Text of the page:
Kicking off the special 3 year blogaversary guest post series is my dear friend Trix. I know you are all familiar with Trixie’s blog Tasty Trix, and if you are not then you must live under a rock. Her friendship is one that I cherish, her blog posts and recipes ones that I very much look forward to, and her photography always makes my mouth water. I am so excited and honored to have her guest posting and celebrating with us. Please help me give Trixie a very welcome.
Virtual acquaintances come and go in the food blogging world, but just as in real life, a very small handful of people emerge as true friends. Even though I have never met her in person, Nancy is in this small group for me. We bonded over our shared love of animals in general, and dogs in particular. And anyone who loves dogs as much as I do is okay in my book.
So when she asked me to do a guest post to celebrate her three years as a food blogger, I was fully on board. She mentioned that I could use a dish from my archives, and so my mind immediately went to this one: a broccoli and provolone ravioli smothered in a rich pork ragu. I originally created the dish a year ago when I was challenged by a Philadelphia food blogger to come up with something based on iconic foods of her city. This is my riff on the roast suckling pig sandwich, the “Arista,” which you can get at Philly’s famed sandwich joint Paesano’s. I also drew on Philly’s rich Italian immigrant culture to come up with my dish.
Given that my post will be running around the time the U.S. celebrates Independence Day on July 4, I thought a melting pot dish that pays homage to Italian American cuisine, with a twist, would be the perfect thing to share with Nancy’s readers.
This is a dish to make on a weekend, as you’ll want to start the sauce first thing in the morning and let the delicious smell fill your house all day long.
For the sauce:
2 medium yellow onions, diced
3-4 ribs celery, diced
4 carrots, small dice
6 tablespoons olive oil
3 ounces chopped prosciutto
1 pound ground pork
1 pound sweet Italian sausage, removed from casing
1 28 ounce can crushed tomatoes
1 28 ounce can San Marzano plum tomatoes
salt and pepper, to taste
In a large stockpot over medium heat, saute the onions, celery, and carrots in the olive oil. Add the prosciutto and a dash of salt and pepper. Next add the meat, but don’t let it brown – just cook until fragrant and no longer pink. Add both cans of tomatoes and give everything a stir. Bring the heat down to low and let simmer for hours, uncovered. Once the meat is cooked you can taste the sauce and add salt and pepper, but be stingy with it until the sauce is almost finished, as it will reduce throughout the day and concentrate the salt flavor.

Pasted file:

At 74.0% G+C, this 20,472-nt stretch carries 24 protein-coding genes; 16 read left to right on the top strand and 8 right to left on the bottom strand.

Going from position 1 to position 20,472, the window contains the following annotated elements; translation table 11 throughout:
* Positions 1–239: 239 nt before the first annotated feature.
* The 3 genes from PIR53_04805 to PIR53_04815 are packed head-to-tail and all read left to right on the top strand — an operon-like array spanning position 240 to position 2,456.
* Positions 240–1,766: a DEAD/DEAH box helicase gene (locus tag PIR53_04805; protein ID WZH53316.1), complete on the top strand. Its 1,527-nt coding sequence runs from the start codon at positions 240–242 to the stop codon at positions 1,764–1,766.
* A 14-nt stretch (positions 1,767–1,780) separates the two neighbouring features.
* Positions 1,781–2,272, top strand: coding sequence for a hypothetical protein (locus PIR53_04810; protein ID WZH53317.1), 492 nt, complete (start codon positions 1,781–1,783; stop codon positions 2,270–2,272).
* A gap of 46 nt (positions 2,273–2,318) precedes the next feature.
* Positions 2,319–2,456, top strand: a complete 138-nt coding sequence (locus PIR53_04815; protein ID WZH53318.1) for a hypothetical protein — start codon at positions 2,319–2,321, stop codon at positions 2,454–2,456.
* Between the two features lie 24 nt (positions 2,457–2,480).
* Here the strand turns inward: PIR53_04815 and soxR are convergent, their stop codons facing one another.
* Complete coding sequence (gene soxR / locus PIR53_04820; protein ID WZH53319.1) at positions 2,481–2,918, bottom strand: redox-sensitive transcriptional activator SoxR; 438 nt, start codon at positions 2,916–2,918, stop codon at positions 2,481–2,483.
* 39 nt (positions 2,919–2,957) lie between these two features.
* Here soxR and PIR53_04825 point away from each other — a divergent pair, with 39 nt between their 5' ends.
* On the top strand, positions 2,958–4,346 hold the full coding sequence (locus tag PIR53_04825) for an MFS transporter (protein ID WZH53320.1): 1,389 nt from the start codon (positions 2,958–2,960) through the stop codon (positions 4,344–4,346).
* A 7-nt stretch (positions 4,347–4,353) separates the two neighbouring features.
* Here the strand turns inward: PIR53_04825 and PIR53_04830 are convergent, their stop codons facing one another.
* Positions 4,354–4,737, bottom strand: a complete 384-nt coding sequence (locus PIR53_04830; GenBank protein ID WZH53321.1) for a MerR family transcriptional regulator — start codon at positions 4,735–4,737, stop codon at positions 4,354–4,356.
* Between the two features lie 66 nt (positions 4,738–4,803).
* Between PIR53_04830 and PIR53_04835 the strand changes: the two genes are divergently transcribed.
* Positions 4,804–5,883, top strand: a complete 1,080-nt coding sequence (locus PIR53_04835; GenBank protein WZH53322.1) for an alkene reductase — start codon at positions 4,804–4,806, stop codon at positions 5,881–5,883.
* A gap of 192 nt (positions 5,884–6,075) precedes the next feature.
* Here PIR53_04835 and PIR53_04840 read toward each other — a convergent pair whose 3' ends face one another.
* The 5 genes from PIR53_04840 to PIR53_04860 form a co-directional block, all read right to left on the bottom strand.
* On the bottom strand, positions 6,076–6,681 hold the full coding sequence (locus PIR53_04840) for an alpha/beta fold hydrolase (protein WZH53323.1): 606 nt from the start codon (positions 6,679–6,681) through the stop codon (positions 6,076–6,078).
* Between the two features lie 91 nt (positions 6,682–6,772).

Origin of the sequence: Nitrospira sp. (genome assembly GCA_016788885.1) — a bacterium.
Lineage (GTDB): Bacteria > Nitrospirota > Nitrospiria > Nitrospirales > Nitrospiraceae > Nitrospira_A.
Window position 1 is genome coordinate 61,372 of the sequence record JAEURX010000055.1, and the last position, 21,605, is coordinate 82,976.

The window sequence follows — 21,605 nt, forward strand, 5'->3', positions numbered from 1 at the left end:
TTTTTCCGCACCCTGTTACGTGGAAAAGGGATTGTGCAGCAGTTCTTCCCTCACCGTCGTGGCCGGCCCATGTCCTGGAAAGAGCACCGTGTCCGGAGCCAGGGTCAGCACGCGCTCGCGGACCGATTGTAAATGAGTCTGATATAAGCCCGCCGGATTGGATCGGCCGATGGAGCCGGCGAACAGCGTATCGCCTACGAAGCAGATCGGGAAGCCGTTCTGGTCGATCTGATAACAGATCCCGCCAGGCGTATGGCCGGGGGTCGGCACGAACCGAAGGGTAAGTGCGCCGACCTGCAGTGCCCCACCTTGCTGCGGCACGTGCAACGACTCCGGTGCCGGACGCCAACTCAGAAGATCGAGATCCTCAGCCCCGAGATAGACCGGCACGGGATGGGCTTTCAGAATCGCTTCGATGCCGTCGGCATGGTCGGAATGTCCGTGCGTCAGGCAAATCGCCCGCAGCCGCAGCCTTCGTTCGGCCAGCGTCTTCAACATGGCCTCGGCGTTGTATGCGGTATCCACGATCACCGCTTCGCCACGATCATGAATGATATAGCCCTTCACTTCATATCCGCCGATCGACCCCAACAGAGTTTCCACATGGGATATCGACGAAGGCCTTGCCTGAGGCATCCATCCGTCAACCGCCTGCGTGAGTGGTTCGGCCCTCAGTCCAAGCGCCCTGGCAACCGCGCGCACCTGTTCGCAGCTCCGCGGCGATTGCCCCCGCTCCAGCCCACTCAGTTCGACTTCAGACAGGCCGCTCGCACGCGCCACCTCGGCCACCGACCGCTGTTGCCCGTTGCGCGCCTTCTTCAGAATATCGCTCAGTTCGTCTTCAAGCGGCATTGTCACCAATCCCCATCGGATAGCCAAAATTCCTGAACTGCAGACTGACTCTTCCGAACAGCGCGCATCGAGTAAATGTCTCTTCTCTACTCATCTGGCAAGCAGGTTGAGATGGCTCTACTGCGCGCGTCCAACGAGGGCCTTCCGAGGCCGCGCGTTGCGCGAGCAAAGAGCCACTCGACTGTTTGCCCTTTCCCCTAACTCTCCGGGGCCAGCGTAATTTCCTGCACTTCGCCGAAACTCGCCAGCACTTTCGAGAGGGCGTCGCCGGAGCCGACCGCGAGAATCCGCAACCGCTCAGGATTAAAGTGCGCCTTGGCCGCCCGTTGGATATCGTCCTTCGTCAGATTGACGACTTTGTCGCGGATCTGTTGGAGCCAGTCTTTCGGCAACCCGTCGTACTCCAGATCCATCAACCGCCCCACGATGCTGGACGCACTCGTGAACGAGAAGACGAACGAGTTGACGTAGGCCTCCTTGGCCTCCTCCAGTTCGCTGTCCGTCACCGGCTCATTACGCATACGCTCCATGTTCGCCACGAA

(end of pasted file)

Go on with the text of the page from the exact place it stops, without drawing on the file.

Meanwhile, make the dough. You can use AP flour or, ideally, farina tipo “00.” You will need roughly 1-2 large eggs per cup of flour. I used 3 cups of flour and ended up needing 5 eggs. Make a well with the flour (add a good pinch of salt), put the eggs in the middle and mix until the dough comes together. Don’t knead for too long or the dough will get tough. I did a pictorial on it here. Let it rest in the fridge for at least an hour.
For the filling, blanch one large bunch of broccoli rabe for one minute in boiling salted water, and immediately plunge into ice water. Dry thoroughly and chop very finely. To this, add 2 ounces of grated sharp provolone, one beaten egg, and enough ricotta to hold everything together.
When you’re ready to make the ravioli, roll the dough out into thin sheets, and place one-inch balls of filling at even intervals. Fold the dough over the filling, and cut the ravioli to your desired size using either a ravioli cutter or a bench cutter and a fork. Refrigerate until ready to cook.
When it’s time to serve it up, boil the ravioli in salted water for just 3 minutes, top with sauce, grate a little sharp provolone on top, and make sure to pour yourself a glass of red wine.
Happy blogoversary, Nancy – here’s to many more years. Salut!
Salut and a million thanks Trixie. It has been an honor having you share this scrumptious recipe and I know we all can’t wait to try it.
I’d like to wish my American friends a very happy 4th of July. Have fun and be safe.
Recipe and images by Tasty Trix